Complete waste of print.

  10. Anonymous

    If it wasn’t for that $100 billion backstop provided by that Hank Paulson and George W. Bush, B of A would most likely be bankrupt.

    Knowing that venal incompetents like Lewis still run banks only guarantees that the taxpayer will be on the hook for trillions in losses.

  11. Anonymous

    Lewis is a goddamned liar. He can say he doesn’t need TARP money or any more bailout money because he is getting all he needs secretly from the AIG bailout.

    I want him to testify under oath how much money he got from AIG on top of the up-front bailout money. I then want him to be forced, given his statements, TO GIVE IT ALL BACK.

  12. Doug

    Rolfe — Good article, but on a side note, last night there was a guest post from you called “Just Let It Go” or something similar on this blog, which seems to have disappeared (and I didn’t get a chance to finish reading it). Not sure if that was intentional or just a glitch?

  13. john bougearel

    Rolfe, Yves,

    In honor of this post by Rolfe, I would like to send out a complementary copy of my new book discussing how Ken Lewis managed to rope two bum steers in one year (CFC and MER). Lewis is still bullish on America, CFC and MER. What a dingbat Lewis is! I sent copies of my book out to some 40 different national newspapers. I purposefully did not send one to the Charlotte Observer, because of hometown bias. Send a mailing addy to my email at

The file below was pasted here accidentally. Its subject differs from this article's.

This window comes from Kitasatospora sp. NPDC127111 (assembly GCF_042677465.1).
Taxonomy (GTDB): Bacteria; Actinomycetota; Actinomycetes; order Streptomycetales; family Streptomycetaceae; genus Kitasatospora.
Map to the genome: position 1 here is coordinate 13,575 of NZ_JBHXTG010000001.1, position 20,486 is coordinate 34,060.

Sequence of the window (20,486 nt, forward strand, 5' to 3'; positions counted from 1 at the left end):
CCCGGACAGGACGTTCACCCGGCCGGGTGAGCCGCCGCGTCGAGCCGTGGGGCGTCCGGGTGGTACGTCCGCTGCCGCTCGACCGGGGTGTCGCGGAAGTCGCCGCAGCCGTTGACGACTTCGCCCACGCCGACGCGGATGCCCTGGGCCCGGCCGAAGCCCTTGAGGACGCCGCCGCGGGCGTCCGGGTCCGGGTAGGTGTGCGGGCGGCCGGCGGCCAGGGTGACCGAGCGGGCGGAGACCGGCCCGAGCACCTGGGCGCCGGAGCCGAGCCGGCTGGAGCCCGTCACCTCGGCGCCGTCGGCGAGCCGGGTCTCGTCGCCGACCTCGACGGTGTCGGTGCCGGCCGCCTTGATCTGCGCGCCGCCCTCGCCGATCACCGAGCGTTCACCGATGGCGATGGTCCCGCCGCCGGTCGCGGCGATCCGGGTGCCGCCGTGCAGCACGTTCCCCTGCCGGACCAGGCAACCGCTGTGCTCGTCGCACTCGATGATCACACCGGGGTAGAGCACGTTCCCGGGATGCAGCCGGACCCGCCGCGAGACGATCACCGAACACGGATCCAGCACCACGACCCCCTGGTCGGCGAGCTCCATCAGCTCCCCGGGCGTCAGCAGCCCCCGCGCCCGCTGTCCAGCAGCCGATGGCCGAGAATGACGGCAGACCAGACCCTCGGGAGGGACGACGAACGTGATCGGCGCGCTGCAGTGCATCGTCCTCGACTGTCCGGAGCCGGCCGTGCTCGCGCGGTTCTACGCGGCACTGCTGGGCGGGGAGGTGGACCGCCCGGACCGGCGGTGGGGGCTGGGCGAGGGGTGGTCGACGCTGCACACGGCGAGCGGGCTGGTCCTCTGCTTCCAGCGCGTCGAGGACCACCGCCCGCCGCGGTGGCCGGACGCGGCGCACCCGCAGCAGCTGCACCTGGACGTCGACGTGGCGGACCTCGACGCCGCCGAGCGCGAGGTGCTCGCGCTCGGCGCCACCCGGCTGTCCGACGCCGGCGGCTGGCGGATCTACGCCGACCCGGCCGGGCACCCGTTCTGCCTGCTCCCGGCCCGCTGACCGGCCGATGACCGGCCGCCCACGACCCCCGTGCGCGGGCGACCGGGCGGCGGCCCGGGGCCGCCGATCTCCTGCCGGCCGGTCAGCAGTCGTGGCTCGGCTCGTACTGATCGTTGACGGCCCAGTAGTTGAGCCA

14. Anonymous

    Another dull, content-free, dime-a-dozen rant from Rolfe. If you like this kind of junk there is an infinite supply over at seekingalpha or marketwatch. Yves, your blog is too good for this tripe.

  15. russell1200

    More by accident than design Lewis was allowed to skewer himself in the interview. He came across as frightening delusional for someone in that position. Maybe he should take up bridge and get out of the office more.

    The reporter seems to be completely unprepared. Could have asked some far more pointed questions without having to go into attack mode. Like: Will the composition of your profits change in the new banking environment? Or- How much of that profit will come from Merrill or from Countrywide.

    See you don’t have to scream at them to force them to put up some numbers and assumptions.